A few years ago, I wrote an article for Gecko Time called “How to Vend at Your First Reptile Show”. It occurs to me that a similar article for people attending a first reptile show would be useful as well.
People attend reptile shows for a variety of reasons. Some are simply curious about the animals they may see at a show and come to “window shop”. Others are looking for specific reptiles or supplies, or may attend without knowing exactly what they’ll go home with, using the “I’ll know it when I see it” approach. The larger reptile shows are overwhelming with hundreds of vendors. What follows are some hints for people who plan to attend a reptile show in order to buy something.
Do Your Homework
“Homework” can be done in two areas: preparing for the reptile you hope to purchase and preparing for what you will find at the show.
Preparing for the reptile: It’s best to choose the type(s) of reptile you hope to buy before you get to the show. If this is a new species for you, read caresheets so you have a good understanding of what you’re getting into. Either prepare the enclosure with everything you need before going to the show, or plan to purchase the set-up at the show. If you plan to buy the set-up at the show, have a complete checklist of what you need so you don’t forget something crucial that will reduce the reptile’s comfort when you return home. If you’re not sure what kind of reptile you want, make a list of some of the possibilities. Evaluate your home situation in terms of how large an enclosure you can have in your home, what kind of reptile food you’re willing to deal with, what kind of heat and light you can provide and how much care you have time for. Be aware of which reptiles are illegal to own in your state, especially if you’re going to a show in another state. For example, there are many vendors of chameleons at the show I attend in New Hampshire, but it is illegal to own a chameleon in Massachusetts, where I live, without a permit.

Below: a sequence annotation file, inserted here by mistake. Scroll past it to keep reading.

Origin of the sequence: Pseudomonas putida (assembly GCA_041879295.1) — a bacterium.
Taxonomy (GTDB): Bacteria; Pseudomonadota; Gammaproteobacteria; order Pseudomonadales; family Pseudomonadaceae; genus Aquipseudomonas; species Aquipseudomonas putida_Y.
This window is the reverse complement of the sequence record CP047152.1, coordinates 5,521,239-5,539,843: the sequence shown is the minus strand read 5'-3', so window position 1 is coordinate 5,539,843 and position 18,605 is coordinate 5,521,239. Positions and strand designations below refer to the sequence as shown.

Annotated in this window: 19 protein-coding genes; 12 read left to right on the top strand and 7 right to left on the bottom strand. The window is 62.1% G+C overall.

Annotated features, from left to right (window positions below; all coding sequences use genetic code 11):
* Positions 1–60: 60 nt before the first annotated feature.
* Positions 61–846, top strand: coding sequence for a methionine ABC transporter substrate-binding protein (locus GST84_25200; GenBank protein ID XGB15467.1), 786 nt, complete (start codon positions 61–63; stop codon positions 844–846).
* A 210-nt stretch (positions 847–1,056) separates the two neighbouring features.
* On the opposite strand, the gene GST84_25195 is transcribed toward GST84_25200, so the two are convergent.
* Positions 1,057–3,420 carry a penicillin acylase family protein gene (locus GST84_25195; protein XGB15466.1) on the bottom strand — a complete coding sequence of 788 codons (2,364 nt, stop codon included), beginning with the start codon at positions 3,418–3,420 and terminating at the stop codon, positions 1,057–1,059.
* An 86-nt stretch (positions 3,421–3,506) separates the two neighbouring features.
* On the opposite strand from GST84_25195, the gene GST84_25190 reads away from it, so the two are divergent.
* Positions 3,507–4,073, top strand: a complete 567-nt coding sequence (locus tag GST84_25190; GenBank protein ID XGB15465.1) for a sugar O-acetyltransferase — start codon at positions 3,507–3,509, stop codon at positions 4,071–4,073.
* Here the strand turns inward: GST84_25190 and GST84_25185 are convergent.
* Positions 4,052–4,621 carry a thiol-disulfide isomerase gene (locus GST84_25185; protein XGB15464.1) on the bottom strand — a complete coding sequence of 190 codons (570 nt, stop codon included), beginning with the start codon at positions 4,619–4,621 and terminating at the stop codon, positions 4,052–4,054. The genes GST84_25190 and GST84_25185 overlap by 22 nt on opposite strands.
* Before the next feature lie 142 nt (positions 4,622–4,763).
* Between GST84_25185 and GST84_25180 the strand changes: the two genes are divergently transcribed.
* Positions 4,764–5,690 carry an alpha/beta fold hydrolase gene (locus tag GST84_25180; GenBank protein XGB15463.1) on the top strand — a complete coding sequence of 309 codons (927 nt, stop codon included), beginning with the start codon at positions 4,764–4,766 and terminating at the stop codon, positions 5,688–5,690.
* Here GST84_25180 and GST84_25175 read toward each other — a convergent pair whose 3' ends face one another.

Preparing for the show: The more information about the show that is provided online, the more you can prepare. Most shows have websites publicizing them and many have lists of who will be vending at the show, often with a link to the vendor’s website. If there’s no website listed, you can often find a facebook page or website by googling the vendor’s name or the business name. Looking at vendors’ websites will help you locate vendors who are selling the reptiles you’re looking for and also can give you a preview of specific animals that they have for sale. If you do this early enough, you could even contact the breeder with questions about their stock or the reptiles on their website. As a vendor, I can tell you that I love knowing that someone is interested enough in my geckos to contact me in advance and plan to visit my table.
Write down all the information you gather; you will not remember it once you get to the show.
“Working” the Show
Arriving at the show, you will likely enter a large convention-hall type of room with anywhere from 25 to 200 tables. It’s noisy and overwhelming. If you try to look at everything in detail, you are likely to run out of steam early on.